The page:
Important changes to the law on whistleblowing take effect on 25 June 2013. We set out some easy steps for employers to follow when updating their whistleblowing policy.
1. Ensure that your whistleblowing policy covers protected disclosures made “in the public interest”
From 25 June 2013, a “qualifying disclosure” means any disclosure of information that, in the reasonable belief of the worker, is made in the public interest. Employers should amend the section of their whistleblowing policy that explains what constitutes a protected disclosure.
2. Remove the requirement in your whistleblowing policy that disclosures must be made “in good faith”
The requirement that a whistleblower make a qualifying disclosure “in good faith” is removed, from 25 June 2013. Employers should amend this section of their whistleblowing policy.
- XpertHR’s model policy on whistleblowing explains the continuing relevance of “good faith” in employment tribunals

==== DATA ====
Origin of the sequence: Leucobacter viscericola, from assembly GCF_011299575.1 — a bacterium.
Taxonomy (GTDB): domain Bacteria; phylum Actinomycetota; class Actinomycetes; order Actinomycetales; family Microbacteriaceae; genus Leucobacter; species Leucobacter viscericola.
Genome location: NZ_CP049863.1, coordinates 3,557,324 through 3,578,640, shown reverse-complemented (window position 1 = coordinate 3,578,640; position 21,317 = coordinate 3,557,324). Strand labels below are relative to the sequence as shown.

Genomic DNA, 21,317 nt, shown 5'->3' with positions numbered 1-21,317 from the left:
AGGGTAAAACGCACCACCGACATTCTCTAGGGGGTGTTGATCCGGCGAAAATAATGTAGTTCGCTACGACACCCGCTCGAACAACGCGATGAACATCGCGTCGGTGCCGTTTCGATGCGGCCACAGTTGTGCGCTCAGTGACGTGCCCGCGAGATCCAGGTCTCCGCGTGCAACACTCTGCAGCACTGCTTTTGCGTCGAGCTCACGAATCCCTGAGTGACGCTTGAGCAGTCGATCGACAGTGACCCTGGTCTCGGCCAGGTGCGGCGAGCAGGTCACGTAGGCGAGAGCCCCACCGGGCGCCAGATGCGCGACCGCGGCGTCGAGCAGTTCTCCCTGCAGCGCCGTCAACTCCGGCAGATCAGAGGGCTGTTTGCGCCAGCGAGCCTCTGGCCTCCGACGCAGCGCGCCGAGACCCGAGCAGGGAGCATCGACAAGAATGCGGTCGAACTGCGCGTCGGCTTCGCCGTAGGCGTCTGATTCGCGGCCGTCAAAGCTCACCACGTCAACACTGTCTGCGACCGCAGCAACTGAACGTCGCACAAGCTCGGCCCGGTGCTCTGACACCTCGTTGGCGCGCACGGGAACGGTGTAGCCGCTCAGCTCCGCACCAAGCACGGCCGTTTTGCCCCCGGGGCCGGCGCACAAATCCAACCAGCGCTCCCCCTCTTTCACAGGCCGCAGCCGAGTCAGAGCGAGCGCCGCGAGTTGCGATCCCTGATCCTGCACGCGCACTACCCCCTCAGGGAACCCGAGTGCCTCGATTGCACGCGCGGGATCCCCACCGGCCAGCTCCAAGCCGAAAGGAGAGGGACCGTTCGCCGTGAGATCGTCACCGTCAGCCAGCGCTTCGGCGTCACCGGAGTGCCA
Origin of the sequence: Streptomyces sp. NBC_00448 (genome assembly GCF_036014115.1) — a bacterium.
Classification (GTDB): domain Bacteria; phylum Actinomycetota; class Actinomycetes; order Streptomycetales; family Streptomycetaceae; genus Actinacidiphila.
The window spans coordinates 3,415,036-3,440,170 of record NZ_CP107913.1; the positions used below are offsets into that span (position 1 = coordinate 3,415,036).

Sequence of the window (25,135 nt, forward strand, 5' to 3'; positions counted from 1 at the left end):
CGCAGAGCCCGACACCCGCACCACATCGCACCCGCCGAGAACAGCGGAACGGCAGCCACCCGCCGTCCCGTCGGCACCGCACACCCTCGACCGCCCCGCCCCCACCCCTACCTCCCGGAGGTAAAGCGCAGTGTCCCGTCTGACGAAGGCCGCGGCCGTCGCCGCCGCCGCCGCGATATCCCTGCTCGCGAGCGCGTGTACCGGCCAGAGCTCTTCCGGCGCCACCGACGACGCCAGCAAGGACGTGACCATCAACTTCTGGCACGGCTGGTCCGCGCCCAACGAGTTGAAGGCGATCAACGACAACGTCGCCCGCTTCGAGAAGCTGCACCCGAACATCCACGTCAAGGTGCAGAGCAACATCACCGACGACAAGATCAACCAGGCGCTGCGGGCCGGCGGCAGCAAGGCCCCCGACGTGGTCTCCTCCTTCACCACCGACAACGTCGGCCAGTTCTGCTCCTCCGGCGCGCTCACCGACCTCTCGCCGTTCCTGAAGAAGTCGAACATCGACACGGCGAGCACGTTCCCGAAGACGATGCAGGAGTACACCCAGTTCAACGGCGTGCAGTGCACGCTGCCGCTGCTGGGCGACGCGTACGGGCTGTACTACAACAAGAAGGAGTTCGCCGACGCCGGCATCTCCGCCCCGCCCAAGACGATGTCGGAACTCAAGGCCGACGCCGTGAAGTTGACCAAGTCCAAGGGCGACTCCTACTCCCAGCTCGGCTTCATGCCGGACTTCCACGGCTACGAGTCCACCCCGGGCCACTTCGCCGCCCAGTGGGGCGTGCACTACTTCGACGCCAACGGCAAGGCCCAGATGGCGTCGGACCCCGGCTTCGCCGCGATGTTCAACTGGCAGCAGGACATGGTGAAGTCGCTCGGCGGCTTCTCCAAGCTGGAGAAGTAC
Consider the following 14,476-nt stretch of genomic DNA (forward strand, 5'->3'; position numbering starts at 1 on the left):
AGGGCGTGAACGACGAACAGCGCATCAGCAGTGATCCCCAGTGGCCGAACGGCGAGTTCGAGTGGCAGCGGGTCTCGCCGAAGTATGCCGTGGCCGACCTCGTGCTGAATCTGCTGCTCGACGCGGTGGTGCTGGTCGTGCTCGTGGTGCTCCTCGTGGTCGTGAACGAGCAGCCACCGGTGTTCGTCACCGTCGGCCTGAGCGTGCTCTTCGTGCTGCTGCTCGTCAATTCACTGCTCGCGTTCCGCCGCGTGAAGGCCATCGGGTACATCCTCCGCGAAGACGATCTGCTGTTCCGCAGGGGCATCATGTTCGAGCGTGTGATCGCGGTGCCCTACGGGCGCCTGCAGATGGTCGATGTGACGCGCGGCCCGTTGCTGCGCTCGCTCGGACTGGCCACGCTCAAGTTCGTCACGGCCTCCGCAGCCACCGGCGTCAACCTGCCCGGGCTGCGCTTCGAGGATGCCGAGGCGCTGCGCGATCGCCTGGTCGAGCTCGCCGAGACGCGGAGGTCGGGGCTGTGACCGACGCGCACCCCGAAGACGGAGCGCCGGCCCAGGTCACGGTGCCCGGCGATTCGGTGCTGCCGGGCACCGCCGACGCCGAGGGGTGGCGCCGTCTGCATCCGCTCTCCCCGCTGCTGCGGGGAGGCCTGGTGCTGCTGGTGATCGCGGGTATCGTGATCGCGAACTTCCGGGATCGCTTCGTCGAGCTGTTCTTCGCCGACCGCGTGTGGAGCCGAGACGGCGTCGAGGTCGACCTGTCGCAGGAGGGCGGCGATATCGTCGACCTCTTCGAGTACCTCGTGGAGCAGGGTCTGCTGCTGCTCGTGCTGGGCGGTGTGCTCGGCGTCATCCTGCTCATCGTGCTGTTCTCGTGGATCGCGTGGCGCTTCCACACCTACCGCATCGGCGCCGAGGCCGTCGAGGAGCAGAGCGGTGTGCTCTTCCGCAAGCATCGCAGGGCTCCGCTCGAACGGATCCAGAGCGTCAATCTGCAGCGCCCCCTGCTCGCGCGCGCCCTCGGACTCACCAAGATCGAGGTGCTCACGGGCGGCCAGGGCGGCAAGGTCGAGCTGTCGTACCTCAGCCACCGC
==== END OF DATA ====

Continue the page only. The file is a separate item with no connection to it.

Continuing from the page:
3. Clarify that complaints about breaches of employees’ own contracts of employment should be raised as a grievance
From 25 June 2013, a consequence of the new “public interest” requirement is that employees will generally be precluded from being able to “blow the whistle” about breaches of their own employment contract. Employers should ensure that this is explained in the policy, but also make it clear that an employee making such a complaint can still use the employer’s grievance procedure.
- XpertHR’s model policy on whistleblowing explains the difference between making a protected disclosure and raising a grievance
4. Make sure now that other employees do not mistreat whistleblowers
Whistleblowers will be protected from suffering a detriment, bullying or harassment from another employee, from 25 June 2013. Before that date, employees who make protected disclosures are protected from adverse treatment only in relation to their employer’s activity. Employers should update their whistleblowing policy to make it clear that colleagues should not mistreat a whistleblower.